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December 18, 2018 | Joan Fulton and John Foltz
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Managing Change in Uncertain Times

Change is inevitable — here's how to plan for it

Managing Change in Uncertain Times

The business world has always been challenged by dealing with change and the uncertainty that accompanies it. The past months, however, have brought unprecedented change, including adverse weather events, international trade wars, business regulations, and corporate tax cuts. The rate of technological change in areas such as communication speed, the volume of data (big data), and computing power are increasing at exponential rates. Change usually brings risk and uncertainty along with it. 

Sometimes change turns out to be positive and results in a benefit for your business. Sometimes it’s negative and a detriment for your feed and grain business. Sometimes change has little to no impact on your business, but affects your competitors, customers, and buyers.

Common responses

Research has shown that business managers respond to change in a couple of common ways. Some managers ignore it. While this response may be common, it is not the most beneficial. Planning for change will allow you to take advantage of opportunities and to be prepared for the negative events to minimize the cost to your business. 
A second common response is to just extrapolate from current trends when looking to the future. While this approach does involve some active planning, which is clearly preferred to no planning, it has the downside of not using current information to make the best prediction and increases the chance that you will not be able to take advantage of key opportunities or protect yourself from negative events.

A third response is to raise the “hurdle rate” when undertaking projects. The key idea here is that as a manager you know that unexpected changes will happen and you want to be sure that your business will be in a position to continue business without interruption. Before you sign off on new projects, you may require the projects satisfy a higher “hurdle rate” – the rate of return that the project projections must exceed before you approve it moving forward. This ensures you are undertaking projects that are expected to be more profitable and you will have a cushion to work with. This approach suffers from not being strategic.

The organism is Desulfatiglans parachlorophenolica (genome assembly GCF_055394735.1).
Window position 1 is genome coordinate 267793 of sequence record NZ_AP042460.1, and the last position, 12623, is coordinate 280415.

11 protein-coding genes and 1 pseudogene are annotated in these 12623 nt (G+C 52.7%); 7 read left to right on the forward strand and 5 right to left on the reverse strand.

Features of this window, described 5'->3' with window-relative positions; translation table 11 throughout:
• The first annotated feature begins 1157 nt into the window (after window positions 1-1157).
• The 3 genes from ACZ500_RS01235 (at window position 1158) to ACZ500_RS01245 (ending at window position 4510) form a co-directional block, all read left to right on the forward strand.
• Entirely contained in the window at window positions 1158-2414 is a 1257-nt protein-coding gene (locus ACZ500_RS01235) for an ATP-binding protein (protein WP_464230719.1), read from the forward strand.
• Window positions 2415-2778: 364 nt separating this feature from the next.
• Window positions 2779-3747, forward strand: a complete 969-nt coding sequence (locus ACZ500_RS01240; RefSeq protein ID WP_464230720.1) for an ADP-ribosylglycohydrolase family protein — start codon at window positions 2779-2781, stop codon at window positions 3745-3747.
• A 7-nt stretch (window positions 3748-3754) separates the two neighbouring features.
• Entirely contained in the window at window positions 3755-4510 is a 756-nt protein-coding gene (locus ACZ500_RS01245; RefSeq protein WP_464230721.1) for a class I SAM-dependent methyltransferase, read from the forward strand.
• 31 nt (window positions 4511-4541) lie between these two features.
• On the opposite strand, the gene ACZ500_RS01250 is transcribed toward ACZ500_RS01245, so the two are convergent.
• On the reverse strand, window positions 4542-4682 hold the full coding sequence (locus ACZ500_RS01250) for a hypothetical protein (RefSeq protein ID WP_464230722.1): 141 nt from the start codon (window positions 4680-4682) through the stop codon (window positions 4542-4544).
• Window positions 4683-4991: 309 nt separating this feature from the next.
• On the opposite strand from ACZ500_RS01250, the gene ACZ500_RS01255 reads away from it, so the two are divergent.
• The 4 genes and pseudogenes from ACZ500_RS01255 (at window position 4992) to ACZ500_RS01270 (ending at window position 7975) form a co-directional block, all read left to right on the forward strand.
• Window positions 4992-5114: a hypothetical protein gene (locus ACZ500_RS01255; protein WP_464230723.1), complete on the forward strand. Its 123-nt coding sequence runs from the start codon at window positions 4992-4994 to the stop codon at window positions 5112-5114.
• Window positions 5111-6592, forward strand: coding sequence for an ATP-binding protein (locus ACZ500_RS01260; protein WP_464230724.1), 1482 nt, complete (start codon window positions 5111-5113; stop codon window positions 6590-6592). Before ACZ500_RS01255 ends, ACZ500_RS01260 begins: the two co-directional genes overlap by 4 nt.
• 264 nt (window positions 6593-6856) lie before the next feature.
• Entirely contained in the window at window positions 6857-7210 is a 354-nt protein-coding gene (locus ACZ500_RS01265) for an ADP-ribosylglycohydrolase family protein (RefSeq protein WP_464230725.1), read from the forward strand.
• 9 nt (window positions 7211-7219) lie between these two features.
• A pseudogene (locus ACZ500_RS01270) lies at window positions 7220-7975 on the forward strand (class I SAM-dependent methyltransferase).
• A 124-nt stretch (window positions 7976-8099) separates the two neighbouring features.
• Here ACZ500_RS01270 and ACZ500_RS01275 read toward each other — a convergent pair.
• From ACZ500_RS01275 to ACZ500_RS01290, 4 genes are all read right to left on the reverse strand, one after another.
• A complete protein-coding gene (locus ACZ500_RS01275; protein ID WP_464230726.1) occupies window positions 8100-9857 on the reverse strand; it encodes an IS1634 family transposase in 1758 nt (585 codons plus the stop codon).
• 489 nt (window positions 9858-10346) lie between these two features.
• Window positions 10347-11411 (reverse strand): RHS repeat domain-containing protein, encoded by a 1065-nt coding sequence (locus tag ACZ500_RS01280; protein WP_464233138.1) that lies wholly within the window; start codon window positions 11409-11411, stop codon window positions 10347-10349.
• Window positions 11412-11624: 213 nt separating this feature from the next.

Strategic responses 

Below we discuss a 6-step process that is straight-forward to use (the process outlined below is adapted from “Strategic Response to Uncertainty,” by Elizabeth Olmstead Teisberg, from the Harvard Business School ).

1. Brainstorm uncertainties 

The first step in your strategic response is to brainstorm and identify, by way of a list, all of the uncertainties that you can come up with, which you think will be important for your feed and grain business. This list will quickly become long, as the environment is rapidly changing. We recommend that you work with your people and divide this list into the items that are relevant for your business as a whole and those that are relevant for each specific division.
When creating this list stay focused on the uncertainties. These can include unexpected weather events, changes in government policies, actions that your competitors may take. It will be tempting to insert things at this stage associated with your actions as a manager — but wait, we will get to that in the second step.

As with everything associated with strategic planning, writing it down and documenting it is critical.  It can be useful to set this up in a table format as you will see in the next steps.

2. Identify strategic choices (i.e. the things you as a manager can do)

In this second step, write down the things that you can do in response to each of the uncertain events. As you think about the impact of weather changes on your feed and grain business, you can ensure that the exterior of your buildings are well-maintained to provide protection from damage in high winds. Check your insurance policy and ensure you have the appropriate coverage. In anticipation of changes in government policy, have your business structured to take advantage of the greatest benefit from the change.

Be cognizant of your competitors and think about areas where they may not be able to serve some customers — have you developed a strategy to be ready to fill that void if and/or when it comes about?

3. Develop internally consistent visions